Ceremonial furnishings & mace

Ceremonial furnishings

The Chancellor’s chair and ceremonial furnishings used at convocation are the generous gift of the late Dr. Michael C. Williams. They constitute five magnificent works of art, created through a collaboration among twelve West Coast artists. The furnishings were completed in 1994. Their style and imagery draw on the myths and artistic traditions of the Northwest Coast Aboriginal nations, home communities to many University of Victoria students.

The kneeling stool was created by Roberta Louis, weaver, and Susan Point, carver, both Coast Salish of the Musqueam Band, with artist Glen Tallio (Nuxalk).

The Chancellor's chair was created by Carvers Art Thompson (Nuu-chah-nulth), Calvin Hunt (Kwagiulth), Norman Tait (Nisga’a), John Livingston (adopted Kwagiulth), and Don Yeomans (Haida) collaborated with weavers Ann Smith (Tutchone-Tlingit) and Cheryl Samuel (adopted Tlingit).

The Chief Speaker’s staff was designed and carved by Kwagiulth artist, Richard Hunt.

The raven lectern is also the work of John Livingston.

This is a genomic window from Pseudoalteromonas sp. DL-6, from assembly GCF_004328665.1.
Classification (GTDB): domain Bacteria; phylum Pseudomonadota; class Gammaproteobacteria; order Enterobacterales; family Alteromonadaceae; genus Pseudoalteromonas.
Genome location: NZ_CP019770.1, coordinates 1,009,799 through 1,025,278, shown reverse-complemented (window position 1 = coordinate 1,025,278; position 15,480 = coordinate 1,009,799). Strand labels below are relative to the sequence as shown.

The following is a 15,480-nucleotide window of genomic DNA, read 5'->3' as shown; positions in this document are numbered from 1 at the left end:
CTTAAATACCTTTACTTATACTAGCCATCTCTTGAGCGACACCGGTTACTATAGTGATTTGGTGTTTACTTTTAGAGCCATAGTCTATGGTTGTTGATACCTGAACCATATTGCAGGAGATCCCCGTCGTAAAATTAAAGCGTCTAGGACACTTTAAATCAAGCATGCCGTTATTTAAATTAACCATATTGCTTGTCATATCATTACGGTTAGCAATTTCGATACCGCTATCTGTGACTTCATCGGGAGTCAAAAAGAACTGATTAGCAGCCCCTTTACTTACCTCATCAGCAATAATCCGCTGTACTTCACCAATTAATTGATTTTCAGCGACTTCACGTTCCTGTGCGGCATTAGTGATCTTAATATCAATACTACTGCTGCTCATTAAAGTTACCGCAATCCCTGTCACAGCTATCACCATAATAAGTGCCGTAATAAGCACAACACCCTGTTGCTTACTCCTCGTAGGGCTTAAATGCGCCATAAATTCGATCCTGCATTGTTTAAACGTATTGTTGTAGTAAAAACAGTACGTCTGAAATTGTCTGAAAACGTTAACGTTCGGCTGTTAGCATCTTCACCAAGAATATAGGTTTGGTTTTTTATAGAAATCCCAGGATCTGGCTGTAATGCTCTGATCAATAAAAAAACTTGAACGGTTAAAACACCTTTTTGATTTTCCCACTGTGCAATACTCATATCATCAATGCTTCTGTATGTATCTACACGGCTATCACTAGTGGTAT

The kneeling figure mace stand was sculpted by Tom Hunt (Kwagiulth).


Our mace symbolizes the authority of the Chancellor to confer degrees at convocation. It is carried in the procession before the Chancellor and placed in its cradle on stage to mark the start of the ceremony. The mace sits in its cradle for the entire ceremony. Once the ceremony is over the mace leads the Chancellor’s procession offstage. 

Traditionally, the mace symbolized rank and protected people of authority. It was a formidable deterrent against attack, consisting of a large spiked metal ball on a chain. Now it symbolizes authorized personage at an assembly.

Donated to commemorate the first convocation held at the Gordon Head campus, our mace was a gift from the Victoria College graduating class of 1961. It was designed and crafted by Mr. Norman Griffin of Jefferies Silversmiths, a local Victoria company.  The shaft is made from native fir and the weighted head is silver over copper. A row of dogwood blossoms with a raised hand holding a lighted torch is engraved around the rim. The torch is one of the elements in the university’s coat of arms. The coat of arms is engraved on the side of the head.